- Inspectors from the Food and Drug Administration spotted new issues at Sun Pharma's manufacturing plant in Halol, Gujarat, India during an August inspection, putting the key facility back under scrutiny after it had received a green light from U.S. regulators in June.
- Following a pre-approval inspection, the FDA issued a Form 483 to Sun with six observations, including issues with the plant's test procedures for drug products.
- Shares in Sun dropped nearly 7% between Sept. 6, when news of the observations broke, and Sept. 11, after the FDA posted the document online. The company's stock has since recovered some of those losses, perhaps reflecting belief by some analysts that the issues raised are mostly procedural.
This inspection report comes just a few months after the Food and Drug Administration finally resolved a long-running regulatory challenge for Sun and its Halol plant. In 2015, the FDA issued a warning letter to the facility, holding up new U.S. approvals for drugs produced at the site.
Clearing that warning letter from the plant has been a multi-year struggle for Sun, crimping its ability to grow its business in the U.S.
Finally, in June, the FDA issued an Establishment Inspection Report that classified the facility as "Voluntary Action Indicated," suggesting some issues remained but did not rise to the level of regulatory action. That Halol is now back under the microscope doesn't build confidence, even if it turns out the issues don't amount to another regulatory roadblock.
The Form 483 details a range of potential issues, most dealing with written procedures for drug stability testing. In addition, tests were not carried out on raw materials for the presence of Burkholderia cepacia on a number of products. And in one capsule filling process, FDA inspectors observed Sun's equipment was intermittently functional, requiring manual interventions from production staff.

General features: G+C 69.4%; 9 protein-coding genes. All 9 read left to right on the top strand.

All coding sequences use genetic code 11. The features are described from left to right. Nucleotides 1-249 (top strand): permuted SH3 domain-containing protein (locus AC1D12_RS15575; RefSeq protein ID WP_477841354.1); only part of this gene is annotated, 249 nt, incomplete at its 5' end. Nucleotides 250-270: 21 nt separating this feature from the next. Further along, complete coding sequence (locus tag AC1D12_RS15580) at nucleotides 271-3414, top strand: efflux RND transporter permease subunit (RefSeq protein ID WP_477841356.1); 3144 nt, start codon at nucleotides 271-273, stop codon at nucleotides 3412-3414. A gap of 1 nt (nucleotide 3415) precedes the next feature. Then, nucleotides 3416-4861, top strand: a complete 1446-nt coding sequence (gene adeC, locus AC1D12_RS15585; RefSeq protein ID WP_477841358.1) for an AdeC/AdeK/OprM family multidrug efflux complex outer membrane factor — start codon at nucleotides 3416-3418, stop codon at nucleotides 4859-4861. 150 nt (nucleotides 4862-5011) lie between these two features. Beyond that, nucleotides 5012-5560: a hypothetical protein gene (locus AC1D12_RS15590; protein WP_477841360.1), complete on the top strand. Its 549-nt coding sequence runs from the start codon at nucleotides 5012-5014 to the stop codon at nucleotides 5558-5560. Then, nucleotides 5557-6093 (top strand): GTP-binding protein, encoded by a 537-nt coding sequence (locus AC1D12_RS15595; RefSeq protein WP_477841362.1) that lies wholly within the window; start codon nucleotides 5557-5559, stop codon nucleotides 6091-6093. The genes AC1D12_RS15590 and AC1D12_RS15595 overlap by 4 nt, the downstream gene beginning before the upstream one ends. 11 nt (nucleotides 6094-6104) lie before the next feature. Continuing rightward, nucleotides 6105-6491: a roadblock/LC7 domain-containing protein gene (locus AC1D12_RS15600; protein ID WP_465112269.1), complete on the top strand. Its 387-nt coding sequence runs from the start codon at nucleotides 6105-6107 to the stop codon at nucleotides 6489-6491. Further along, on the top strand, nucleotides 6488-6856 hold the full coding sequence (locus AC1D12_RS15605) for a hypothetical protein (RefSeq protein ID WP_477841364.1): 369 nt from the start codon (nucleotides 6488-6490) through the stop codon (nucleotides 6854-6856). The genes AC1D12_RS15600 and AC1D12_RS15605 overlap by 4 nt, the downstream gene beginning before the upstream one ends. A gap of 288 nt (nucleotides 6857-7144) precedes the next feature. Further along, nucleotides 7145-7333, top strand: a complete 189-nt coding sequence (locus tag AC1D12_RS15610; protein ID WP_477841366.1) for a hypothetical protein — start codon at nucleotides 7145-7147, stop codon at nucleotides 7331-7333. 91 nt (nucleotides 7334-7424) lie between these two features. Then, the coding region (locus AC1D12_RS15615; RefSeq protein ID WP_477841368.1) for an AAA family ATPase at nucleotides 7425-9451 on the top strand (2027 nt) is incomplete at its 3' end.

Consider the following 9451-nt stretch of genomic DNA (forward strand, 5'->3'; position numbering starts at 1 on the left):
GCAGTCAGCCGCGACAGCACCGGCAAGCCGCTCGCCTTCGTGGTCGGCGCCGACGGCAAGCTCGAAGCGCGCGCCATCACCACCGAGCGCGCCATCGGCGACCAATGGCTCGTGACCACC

But it's not clear whether the observations will trigger further regulatory action. One analyst, at least, doesn't see much of an impact.
"I don’t believe that there will be any holdup of approvals from this plant. The current plant status is clear and they can continue to export and get in new approvals," wrote Praful Bohra, an analyst at Equirus Securities, in a note cited by Bloomberg Quint.
In a statement on its website, Sun said it would submit its response to the FDA within 15 days. Perhaps coincidentally, Sun also recently recalled one lot of metformin hydrochloride tablets due to discovery of a piece of rubber glove in one tablet. The lot had been manufactured at Halol.
Elsewhere, Sun's Mohali plant is currently undergoing an inspection, which began on September 10.
While the Halol report is just observations, and the Mohali inspection has not revealed anything, Sun can't sit easy just yet.